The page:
12. 12. African Religious Diaspora
  13. 13. African Religious Diaspora
  14. 14. Cultural Globalization: Historical Perspective <ul><li>By 3 C. bce: Buddhism and Hinduism had their contemporary spread </li></ul><ul><li>700 ce: Islam in core regions </li></ul><ul><li>16 th /17 th C. :Christianity reaches global presence (Books) </li></ul><ul><li>World religions have given religious and political elites immense power and resources, ability to mobilize armies, and “governance” </li></ul>
  15. 15. Dominant Religious Traditions
  16. 16. Empires <ul><li>Role of cultural power in creating and maintaining political empires </li></ul><ul><ul><li>Difficult to enforce rule at a distance </li></ul></ul><ul><ul><li>Armies and governments are expensive </li></ul></ul><ul><ul><li>Indirect rule: Universal ruling class </li></ul></ul><ul><ul><ul><li>Kinship, belief, religion </li></ul></ul></ul><ul><ul><ul><li>Political divisions become vertical between classes </li></ul></ul></ul><ul><ul><li>Diffusion of culture provides cohesion </li></ul></ul>
  17. 17. Roman Empire <ul><li>Capacity to deploy political power. </li></ul><ul><li>Accomplished through innovations: </li></ul><ul><ul><li>Logistical capabilities and civil engineering </li></ul></ul><ul><ul><li>Political community </li></ul></ul><ul><ul><li>Class solidarity </li></ul></ul><ul><ul><li>Shared cultural beliefs, rituals and aesthetics </li></ul></ul><ul><li>Literacy was key among ruling class </li></ul><ul><li>Drama and poetry were used to build allegiance </li></ul>
  18. 18. The British Empire <ul><li>Most global of any formal empire: “the sun never sets on the British Empire” </li></ul><ul><li>Imperial educational policy </li></ul><ul><ul><li>English medium schools in India, etc. </li></ul></ul><ul><ul><li>Elites went to Oxford and Cambridge </li></ul></ul><ul><li>Imperial communications infrastructure </li></ul><ul><ul><li>Telegraph to India by 1870 </li></ul></ul>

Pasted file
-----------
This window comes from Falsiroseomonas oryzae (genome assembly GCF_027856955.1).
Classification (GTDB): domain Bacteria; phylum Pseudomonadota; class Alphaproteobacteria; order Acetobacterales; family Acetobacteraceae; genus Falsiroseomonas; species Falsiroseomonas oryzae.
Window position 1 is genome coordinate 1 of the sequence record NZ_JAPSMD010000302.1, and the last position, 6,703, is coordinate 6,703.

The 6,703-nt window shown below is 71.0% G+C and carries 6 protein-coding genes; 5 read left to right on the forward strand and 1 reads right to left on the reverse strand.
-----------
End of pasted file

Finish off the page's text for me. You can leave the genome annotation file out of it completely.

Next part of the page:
19. 19. Modern National Cultures <ul><li>Nation: cross-class community, whose shared sense of identity, solidarity and interest is rooted in an national identity ad common historical experience (real, imagined or interpreted) and whose central political project is the possession of a distinctive state in a bounded territory. </li></ul><ul><li>Nationalism: Psychological and cultural affiliation creating a connection with the community of the nation </li></ul><ul><ul><li>Ethnic nationalism </li></ul></ul><ul><ul><li>Civic nationalism </li></ul></ul><ul><li>National culture: complex bodies of real and imagined practice, belief, ritual and attitude </li></ul>
  20. 20. Modern National Cultures <ul><li>Non existent before 18th century: Treaty of Westphalia </li></ul><ul><li>National cultures invented and developed over time </li></ul><ul><li>Cultural preconditions: </li></ul><ul><ul><li>Literacy </li></ul></ul><ul><ul><li>National histories, myths and rituals, </li></ul></ul><ul><ul><li>Importance of state powers of taxation and conscription </li></ul></ul>